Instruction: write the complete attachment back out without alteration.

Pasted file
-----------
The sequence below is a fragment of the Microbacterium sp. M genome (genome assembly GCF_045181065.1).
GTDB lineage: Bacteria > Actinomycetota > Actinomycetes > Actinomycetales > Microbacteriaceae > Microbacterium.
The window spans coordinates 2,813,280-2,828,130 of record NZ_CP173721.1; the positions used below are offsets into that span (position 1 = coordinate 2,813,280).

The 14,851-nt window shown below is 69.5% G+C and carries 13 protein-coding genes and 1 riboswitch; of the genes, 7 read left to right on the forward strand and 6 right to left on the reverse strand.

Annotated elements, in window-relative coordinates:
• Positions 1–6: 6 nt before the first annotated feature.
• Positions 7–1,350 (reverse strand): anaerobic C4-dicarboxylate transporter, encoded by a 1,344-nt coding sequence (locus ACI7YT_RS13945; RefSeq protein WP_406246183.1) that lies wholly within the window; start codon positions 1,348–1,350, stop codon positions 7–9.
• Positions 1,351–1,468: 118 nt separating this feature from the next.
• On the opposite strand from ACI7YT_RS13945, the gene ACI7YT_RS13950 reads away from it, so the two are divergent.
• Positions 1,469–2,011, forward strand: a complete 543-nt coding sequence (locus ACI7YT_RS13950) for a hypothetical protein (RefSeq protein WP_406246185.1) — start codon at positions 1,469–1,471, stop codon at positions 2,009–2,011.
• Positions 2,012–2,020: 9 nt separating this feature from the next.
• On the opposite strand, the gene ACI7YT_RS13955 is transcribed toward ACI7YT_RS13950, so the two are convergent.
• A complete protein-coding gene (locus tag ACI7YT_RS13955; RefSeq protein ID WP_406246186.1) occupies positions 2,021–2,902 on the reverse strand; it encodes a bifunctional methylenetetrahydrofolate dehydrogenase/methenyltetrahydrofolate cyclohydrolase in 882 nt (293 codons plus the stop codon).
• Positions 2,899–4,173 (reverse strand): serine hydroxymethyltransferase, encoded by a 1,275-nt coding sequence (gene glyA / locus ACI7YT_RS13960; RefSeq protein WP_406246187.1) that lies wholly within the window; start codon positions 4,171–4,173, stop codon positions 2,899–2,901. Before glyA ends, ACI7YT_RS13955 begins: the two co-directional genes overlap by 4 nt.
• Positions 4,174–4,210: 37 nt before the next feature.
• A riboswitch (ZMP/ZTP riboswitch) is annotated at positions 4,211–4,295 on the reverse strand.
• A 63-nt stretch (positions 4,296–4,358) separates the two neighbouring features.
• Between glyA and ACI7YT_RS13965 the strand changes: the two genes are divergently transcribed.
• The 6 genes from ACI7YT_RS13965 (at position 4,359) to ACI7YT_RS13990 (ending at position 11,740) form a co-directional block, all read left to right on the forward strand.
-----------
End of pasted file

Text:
The sequence below is a fragment of the Microbacterium sp. M genome (genome assembly GCF_045181065.1).
GTDB lineage: Bacteria > Actinomycetota > Actinomycetes > Actinomycetales > Microbacteriaceae > Microbacterium.
The window spans coordinates 2,813,280-2,828,130 of record NZ_CP173721.1; the positions used below are offsets into that span (position 1 = coordinate 2,813,280).

The 14,851-nt window shown below is 69.5% G+C and carries 13 protein-coding genes and 1 riboswitch; of the genes, 7 read left to right on the forward strand and 6 right to left on the reverse strand.

Annotated elements, in window-relative coordinates:
• Positions 1–6: 6 nt before the first annotated feature.
• Positions 7–1,350 (reverse strand): anaerobic C4-dicarboxylate transporter, encoded by a 1,344-nt coding sequence (locus ACI7YT_RS13945; RefSeq protein WP_406246183.1) that lies wholly within the window; start codon positions 1,348–1,350, stop codon positions 7–9.
• Positions 1,351–1,468: 118 nt separating this feature from the next.
• On the opposite strand from ACI7YT_RS13945, the gene ACI7YT_RS13950 reads away from it, so the two are divergent.
• Positions 1,469–2,011, forward strand: a complete 543-nt coding sequence (locus ACI7YT_RS13950) for a hypothetical protein (RefSeq protein WP_406246185.1) — start codon at positions 1,469–1,471, stop codon at positions 2,009–2,011.
• Positions 2,012–2,020: 9 nt separating this feature from the next.
• On the opposite strand, the gene ACI7YT_RS13955 is transcribed toward ACI7YT_RS13950, so the two are convergent.
• A complete protein-coding gene (locus tag ACI7YT_RS13955; RefSeq protein ID WP_406246186.1) occupies positions 2,021–2,902 on the reverse strand; it encodes a bifunctional methylenetetrahydrofolate dehydrogenase/methenyltetrahydrofolate cyclohydrolase in 882 nt (293 codons plus the stop codon).
• Positions 2,899–4,173 (reverse strand): serine hydroxymethyltransferase, encoded by a 1,275-nt coding sequence (gene glyA / locus ACI7YT_RS13960; RefSeq protein WP_406246187.1) that lies wholly within the window; start codon positions 4,171–4,173, stop codon positions 2,899–2,901. Before glyA ends, ACI7YT_RS13955 begins: the two co-directional genes overlap by 4 nt.
• Positions 4,174–4,210: 37 nt before the next feature.
• A riboswitch (ZMP/ZTP riboswitch) is annotated at positions 4,211–4,295 on the reverse strand.
• A 63-nt stretch (positions 4,296–4,358) separates the two neighbouring features.
• Between glyA and ACI7YT_RS13965 the strand changes: the two genes are divergently transcribed.
• The 6 genes from ACI7YT_RS13965 (at position 4,359) to ACI7YT_RS13990 (ending at position 11,740) form a co-directional block, all read left to right on the forward strand.